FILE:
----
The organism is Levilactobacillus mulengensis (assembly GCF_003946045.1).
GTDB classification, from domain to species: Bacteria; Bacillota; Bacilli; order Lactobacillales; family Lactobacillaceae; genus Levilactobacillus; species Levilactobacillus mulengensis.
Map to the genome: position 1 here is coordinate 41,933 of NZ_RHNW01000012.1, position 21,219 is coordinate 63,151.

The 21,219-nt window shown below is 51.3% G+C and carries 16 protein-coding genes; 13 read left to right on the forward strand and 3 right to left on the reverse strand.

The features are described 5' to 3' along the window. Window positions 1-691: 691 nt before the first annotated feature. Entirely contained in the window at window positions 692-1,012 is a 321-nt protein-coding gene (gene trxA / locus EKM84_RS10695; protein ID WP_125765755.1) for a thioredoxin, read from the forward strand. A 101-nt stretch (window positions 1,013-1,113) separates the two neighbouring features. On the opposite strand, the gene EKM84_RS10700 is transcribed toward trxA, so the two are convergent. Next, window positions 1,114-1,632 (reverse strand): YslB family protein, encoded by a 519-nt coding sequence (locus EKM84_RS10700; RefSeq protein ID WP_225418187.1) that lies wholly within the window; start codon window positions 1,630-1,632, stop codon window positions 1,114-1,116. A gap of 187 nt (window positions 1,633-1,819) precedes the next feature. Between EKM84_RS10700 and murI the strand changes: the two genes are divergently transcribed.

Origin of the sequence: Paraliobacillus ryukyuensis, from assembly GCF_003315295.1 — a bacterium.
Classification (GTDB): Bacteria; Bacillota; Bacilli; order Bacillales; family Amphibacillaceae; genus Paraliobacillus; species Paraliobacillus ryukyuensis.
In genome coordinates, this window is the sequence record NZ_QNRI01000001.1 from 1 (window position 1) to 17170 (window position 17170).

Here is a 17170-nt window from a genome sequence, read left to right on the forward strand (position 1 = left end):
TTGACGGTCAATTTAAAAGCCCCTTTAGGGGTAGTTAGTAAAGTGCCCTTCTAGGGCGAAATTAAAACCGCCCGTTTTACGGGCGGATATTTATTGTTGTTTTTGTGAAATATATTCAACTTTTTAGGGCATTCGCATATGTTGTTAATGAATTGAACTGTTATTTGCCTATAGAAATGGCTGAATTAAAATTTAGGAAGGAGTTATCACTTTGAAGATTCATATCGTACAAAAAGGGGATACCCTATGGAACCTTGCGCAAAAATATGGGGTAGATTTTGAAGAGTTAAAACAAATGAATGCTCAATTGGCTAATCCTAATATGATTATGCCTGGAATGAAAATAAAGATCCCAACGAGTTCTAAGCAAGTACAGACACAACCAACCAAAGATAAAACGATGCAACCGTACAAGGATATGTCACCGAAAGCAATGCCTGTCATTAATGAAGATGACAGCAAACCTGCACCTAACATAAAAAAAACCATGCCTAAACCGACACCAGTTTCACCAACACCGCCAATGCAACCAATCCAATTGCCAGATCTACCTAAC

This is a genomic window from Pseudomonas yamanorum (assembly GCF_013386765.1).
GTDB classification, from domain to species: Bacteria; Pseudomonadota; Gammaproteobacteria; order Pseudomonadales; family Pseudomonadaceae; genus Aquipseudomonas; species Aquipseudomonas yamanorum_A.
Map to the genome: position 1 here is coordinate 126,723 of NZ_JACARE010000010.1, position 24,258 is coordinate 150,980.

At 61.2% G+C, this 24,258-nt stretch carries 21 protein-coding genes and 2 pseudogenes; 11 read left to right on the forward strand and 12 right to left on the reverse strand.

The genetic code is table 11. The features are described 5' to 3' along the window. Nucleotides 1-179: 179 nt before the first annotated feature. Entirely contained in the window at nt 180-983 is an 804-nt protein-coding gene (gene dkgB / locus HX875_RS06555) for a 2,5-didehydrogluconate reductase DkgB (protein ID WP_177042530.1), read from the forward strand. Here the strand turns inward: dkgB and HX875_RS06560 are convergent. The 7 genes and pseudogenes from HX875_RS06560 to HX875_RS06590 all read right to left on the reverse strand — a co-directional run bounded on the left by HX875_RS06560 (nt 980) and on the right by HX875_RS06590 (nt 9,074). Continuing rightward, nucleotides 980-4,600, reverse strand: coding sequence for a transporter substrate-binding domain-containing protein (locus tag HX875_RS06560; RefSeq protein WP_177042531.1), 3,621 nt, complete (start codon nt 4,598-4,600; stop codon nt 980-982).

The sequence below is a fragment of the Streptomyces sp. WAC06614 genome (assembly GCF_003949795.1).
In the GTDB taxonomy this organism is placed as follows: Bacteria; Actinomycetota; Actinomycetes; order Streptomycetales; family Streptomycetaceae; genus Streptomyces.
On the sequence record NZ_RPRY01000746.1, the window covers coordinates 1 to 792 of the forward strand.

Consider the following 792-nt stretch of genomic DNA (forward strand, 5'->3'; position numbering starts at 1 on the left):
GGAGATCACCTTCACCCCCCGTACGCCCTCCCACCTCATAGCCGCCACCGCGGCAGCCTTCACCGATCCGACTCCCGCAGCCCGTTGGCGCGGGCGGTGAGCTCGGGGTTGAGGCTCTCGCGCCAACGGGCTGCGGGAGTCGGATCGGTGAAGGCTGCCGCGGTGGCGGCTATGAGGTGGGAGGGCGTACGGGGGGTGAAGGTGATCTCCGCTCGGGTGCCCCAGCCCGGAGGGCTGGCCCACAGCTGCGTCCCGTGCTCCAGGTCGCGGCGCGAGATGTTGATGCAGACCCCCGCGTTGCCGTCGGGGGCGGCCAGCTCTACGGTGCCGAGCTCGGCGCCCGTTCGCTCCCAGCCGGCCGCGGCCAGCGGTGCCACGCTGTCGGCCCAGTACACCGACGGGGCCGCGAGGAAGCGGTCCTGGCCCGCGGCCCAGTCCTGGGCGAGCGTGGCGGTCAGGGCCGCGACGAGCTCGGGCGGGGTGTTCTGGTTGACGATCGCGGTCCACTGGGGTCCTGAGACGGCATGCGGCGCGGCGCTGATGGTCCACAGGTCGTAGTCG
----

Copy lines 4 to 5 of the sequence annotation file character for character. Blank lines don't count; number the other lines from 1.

The 21,219-nt window shown below is 51.3% G+C and carries 16 protein-coding genes; 13 read left to right on the forward strand and 3 right to left on the reverse strand.

The features are described 5' to 3' along the window. Window positions 1-691: 691 nt before the first annotated feature. Entirely contained in the window at window positions 692-1,012 is a 321-nt protein-coding gene (gene trxA / locus EKM84_RS10695; protein ID WP_125765755.1) for a thioredoxin, read from the forward strand. A 101-nt stretch (window positions 1,013-1,113) separates the two neighbouring features. On the opposite strand, the gene EKM84_RS10700 is transcribed toward trxA, so the two are convergent. Next, window positions 1,114-1,632 (reverse strand): YslB family protein, encoded by a 519-nt coding sequence (locus EKM84_RS10700; RefSeq protein ID WP_225418187.1) that lies wholly within the window; start codon window positions 1,630-1,632, stop codon window positions 1,114-1,116. A gap of 187 nt (window positions 1,633-1,819) precedes the next feature. Between EKM84_RS10700 and murI the strand changes: the two genes are divergently transcribed.